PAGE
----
This is how one player who manages to mask or transfer risk to others can bring down entire systems. The risk only appears trivial and manageable at the start, but since the negative feedback of consequence (reality) has been eliminated from the players' perspective, then risk piles up in a self-reinforcing positive feedback.

Since the system itself has disconnected risk from consequence with backstops, guarantees and illusory claims of financial security, then it is has lost the essential feedback required to adapt to changing circumstances. As the risk being transferred to the system rises geometrically, the system is incapable of recognizing, measuring or assessing the risk being transferred until it is so large it overwhelms the system in a massive collapse/default.

The consortium has only two ways to create the illusion of solvency when the punter's $100 million bet goes bad: borrow $100 million from credulous possessors of capital or counterfeit it on a printing press. These are precisely the strategies being pursued by central banks and states around the globe. BUt since risk remains disconnected from gain/loss, then capital and risk both remain completely mispriced.

Risk is being transferred to the entire global financial system at a fantastic rate, because counterfeiting money or borrowing it on this scale to cover losses creates new self-reinforcing feedbacks of risk.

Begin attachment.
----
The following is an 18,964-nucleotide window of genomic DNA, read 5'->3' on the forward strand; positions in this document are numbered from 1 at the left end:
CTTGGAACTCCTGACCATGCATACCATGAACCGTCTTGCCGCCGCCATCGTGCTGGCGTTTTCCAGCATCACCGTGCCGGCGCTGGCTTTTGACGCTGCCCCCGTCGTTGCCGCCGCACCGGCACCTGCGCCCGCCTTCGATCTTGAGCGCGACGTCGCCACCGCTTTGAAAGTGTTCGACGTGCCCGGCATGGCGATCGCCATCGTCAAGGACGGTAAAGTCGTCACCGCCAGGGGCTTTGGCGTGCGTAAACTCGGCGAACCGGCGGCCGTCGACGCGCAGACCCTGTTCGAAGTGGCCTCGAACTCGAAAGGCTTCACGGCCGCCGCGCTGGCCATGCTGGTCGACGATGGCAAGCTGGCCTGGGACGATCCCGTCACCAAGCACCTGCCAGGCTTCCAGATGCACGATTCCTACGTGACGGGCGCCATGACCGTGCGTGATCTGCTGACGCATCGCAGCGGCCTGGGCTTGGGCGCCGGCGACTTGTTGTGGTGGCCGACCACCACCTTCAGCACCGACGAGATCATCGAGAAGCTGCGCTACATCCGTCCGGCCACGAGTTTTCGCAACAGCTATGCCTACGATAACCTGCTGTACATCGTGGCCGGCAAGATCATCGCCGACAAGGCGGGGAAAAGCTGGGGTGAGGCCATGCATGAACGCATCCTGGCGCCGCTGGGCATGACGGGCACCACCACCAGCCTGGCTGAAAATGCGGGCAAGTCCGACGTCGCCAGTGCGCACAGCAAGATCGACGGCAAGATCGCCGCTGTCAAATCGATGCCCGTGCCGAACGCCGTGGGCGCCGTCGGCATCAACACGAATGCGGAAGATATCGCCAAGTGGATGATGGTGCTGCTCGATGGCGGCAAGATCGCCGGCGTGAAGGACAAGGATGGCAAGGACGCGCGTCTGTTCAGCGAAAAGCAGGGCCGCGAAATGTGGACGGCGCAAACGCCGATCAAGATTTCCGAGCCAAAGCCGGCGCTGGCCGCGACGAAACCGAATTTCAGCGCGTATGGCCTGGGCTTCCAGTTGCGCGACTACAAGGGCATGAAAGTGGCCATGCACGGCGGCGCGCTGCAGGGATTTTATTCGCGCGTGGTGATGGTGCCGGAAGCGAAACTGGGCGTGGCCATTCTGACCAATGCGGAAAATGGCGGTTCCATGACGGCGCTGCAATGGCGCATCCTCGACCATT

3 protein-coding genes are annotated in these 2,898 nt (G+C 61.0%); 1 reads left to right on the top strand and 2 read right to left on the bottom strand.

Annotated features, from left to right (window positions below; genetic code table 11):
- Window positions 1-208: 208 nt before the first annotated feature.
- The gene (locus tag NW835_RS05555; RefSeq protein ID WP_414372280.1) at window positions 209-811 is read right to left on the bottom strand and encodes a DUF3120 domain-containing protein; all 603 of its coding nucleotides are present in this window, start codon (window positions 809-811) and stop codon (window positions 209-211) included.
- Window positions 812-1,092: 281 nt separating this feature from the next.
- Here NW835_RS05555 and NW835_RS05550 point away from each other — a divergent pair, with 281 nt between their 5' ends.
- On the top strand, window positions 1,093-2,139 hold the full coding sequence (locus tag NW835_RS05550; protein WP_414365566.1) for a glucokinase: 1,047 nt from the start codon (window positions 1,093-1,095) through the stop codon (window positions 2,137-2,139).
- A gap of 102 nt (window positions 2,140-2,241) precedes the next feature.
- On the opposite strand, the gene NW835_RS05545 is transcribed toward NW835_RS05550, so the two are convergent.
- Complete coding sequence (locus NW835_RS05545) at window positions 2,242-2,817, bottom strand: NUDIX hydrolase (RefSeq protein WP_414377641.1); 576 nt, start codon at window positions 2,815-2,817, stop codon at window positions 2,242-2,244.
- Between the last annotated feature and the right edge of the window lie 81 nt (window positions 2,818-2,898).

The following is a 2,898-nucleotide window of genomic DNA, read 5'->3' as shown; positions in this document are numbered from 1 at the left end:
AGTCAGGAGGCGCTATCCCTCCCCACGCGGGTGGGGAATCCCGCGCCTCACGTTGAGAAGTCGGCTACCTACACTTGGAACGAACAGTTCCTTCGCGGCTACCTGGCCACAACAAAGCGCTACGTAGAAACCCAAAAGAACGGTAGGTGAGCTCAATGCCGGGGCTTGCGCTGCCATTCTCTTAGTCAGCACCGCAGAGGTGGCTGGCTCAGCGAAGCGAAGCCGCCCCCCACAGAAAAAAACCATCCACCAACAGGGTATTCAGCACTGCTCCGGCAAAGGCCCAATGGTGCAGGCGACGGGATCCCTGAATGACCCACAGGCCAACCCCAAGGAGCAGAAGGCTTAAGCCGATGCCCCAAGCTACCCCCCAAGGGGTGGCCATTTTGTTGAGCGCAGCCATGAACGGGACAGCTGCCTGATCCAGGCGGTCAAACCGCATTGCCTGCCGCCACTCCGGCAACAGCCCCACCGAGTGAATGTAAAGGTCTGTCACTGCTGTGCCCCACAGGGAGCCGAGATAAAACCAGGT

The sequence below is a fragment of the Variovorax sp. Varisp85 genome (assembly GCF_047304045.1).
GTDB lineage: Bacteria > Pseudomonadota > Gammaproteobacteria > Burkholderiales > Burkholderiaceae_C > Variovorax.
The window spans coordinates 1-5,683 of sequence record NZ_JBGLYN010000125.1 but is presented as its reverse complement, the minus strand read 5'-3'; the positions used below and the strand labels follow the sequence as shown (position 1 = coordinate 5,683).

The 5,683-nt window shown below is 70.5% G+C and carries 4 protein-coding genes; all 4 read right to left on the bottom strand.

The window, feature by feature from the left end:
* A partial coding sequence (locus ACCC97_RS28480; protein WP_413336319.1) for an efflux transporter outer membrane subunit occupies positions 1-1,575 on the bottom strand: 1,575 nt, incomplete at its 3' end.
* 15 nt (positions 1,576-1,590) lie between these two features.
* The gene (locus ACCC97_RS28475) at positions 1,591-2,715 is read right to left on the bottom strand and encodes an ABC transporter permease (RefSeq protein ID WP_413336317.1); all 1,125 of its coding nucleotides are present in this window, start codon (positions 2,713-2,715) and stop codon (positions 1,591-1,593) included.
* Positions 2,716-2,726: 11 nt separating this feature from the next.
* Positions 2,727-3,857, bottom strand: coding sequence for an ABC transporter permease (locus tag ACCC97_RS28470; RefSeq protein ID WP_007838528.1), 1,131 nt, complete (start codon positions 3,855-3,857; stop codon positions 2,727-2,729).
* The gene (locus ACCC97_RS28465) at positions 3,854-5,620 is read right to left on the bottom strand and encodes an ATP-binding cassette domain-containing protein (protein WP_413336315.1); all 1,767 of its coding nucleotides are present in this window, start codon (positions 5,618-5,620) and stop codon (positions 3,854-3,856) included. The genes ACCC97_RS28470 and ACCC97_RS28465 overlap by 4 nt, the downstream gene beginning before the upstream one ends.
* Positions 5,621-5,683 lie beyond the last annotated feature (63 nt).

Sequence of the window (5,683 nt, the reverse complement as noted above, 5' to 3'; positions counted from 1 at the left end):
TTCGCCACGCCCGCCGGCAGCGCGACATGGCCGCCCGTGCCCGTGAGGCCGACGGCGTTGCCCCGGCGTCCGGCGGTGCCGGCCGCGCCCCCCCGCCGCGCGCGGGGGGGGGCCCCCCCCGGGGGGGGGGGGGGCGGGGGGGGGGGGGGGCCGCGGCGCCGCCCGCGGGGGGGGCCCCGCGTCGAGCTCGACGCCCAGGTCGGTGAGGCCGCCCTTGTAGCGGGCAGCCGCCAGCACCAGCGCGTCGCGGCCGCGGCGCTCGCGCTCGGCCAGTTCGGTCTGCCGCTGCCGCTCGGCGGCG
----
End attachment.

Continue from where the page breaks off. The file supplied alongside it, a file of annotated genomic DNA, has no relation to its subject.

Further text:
As long as risk is being masked or transferred to others who don't reap the gain, they only reap the losses, then the system is doomed to self-reinforcing instability and eventual collapse.

The only solution is to enforce the causal connection between risk and consequence: those who took the risk have to absorb all the loss. Since risk cannot be eliminated, it can only be masked or transferred, then all the tricks that are being played out in Europe, China, Japan and the U.S. are only enabling risk to pile ever higher in the system itself.

At some unpredictable stick/slip point, the accumulated risk will cause the system to implode like a supernova star.